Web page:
Annotated Outline Part 4

PART 4 - Records Appraisal, Retention, Protection and Disposition

Part 4 covers records appraisal, retention, protection and disposition regardless of record media or format. It focuses on the development of the records inventory, appraisal of the records found, development of a retention schedule and protection of all records through their final disposition. Additionally, it is necessary to understand the development and implementation of a vital records program and a business continuity plan as a component of the RIM program. Because final disposition may not be destruction, an understanding of archives as well as preservation and recovery techniques regarding records is essential.

    1. Know and understand the concepts, processes and procedures involved with a records inventory. Interpret the correlation between the records inventory and the volume, scope, location and complexity of an organization’s records. Be able to explain the relationship among the records inventory, the records retention schedule and the vital records program. Understand the activities necessary to begin the records inventory including the support and authority necessary for carrying out the project and the commitment necessary from all levels to successfully complete the project.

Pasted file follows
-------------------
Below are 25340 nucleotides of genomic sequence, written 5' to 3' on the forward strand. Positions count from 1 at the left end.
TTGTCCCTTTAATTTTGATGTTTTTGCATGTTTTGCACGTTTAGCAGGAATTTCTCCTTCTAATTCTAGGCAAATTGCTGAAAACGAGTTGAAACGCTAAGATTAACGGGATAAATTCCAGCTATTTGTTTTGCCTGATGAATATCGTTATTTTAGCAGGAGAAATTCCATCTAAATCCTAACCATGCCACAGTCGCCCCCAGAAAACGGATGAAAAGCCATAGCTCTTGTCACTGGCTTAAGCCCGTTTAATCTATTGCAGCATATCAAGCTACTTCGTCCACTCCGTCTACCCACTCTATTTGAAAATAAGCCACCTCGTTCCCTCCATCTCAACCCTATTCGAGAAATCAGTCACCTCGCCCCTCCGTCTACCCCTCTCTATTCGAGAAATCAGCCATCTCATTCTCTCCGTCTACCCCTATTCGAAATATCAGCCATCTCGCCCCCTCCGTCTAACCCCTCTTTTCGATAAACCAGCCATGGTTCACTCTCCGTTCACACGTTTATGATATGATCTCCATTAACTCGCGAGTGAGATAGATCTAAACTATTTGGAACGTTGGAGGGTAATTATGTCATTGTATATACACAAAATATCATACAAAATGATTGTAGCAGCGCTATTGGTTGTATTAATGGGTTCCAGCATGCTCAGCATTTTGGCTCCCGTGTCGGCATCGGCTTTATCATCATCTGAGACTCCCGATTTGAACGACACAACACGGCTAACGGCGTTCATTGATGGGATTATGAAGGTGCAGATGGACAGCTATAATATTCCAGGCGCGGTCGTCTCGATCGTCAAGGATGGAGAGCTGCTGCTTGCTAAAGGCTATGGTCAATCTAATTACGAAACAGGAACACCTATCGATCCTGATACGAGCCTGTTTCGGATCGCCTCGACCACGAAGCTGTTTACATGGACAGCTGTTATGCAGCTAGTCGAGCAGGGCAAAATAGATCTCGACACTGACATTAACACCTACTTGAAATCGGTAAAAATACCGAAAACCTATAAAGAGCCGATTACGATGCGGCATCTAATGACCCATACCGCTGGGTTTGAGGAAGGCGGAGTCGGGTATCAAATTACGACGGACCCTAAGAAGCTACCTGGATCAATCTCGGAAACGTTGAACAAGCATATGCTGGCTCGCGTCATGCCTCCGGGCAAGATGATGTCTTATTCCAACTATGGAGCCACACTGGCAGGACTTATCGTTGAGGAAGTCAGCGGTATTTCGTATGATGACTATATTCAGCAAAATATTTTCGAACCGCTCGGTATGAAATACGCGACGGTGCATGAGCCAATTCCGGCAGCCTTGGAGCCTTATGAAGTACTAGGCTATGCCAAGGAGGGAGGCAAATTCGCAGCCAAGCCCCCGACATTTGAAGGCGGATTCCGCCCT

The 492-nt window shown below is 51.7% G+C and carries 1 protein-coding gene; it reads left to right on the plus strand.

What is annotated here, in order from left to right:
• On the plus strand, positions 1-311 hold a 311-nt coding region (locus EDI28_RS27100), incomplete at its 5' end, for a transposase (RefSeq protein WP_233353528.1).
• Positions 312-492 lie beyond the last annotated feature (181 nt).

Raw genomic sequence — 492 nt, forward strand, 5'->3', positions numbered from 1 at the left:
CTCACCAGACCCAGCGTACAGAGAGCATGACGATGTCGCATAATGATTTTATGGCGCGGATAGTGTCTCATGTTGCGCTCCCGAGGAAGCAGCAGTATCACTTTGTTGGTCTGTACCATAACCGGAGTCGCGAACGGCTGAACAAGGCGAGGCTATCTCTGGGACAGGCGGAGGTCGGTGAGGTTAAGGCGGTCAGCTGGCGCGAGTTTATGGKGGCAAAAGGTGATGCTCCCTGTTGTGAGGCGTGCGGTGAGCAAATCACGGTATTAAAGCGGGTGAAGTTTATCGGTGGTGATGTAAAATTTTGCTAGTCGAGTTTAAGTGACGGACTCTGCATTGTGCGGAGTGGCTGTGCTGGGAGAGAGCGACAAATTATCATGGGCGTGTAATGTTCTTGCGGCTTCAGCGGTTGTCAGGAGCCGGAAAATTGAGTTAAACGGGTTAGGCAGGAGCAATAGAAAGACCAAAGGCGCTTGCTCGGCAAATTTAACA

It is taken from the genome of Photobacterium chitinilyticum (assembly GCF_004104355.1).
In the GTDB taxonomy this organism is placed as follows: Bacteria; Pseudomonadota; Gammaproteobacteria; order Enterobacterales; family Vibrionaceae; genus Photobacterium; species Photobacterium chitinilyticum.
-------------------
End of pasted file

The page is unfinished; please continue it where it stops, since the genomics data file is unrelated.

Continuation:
2. Be able to identify the objectives and strategies involved with conducting the inventory. Know the staffing involved. Understand the difference between a physical inventory and the questionnaire method and when they are used appropriately. Be able to establish the procedures necessary for conducting the inventory. Be familiar with the types of data to be collected and understand the usage of the data in the development of a records program. Understand the importance of using an inventory form as a consistent method to collect information. Know what types of information the form should collect and why.>
    3. Examine various manual and automated methods of collecting the necessary data. Identify the staff and management involved. Understand the necessary communication and how it will be delivered to all levels. Be able to implement a training program for those involved with the project. This will include training of the staff involved with the inventory and the procedures and work schedule to be followed.
    1. Data Analysis. Be familiar with how to analyze and use collected data and how it relates to and is used to develop records retention schedules, organization-wide records policies, vital records programs and archives programs.
    2. Appraisal Valuation. Understand how to appraise the various records values. Know the meaning of and be able to apply such terms as operating and administrative value, fiscal value, legal value, evidential value, informational research value and archival value.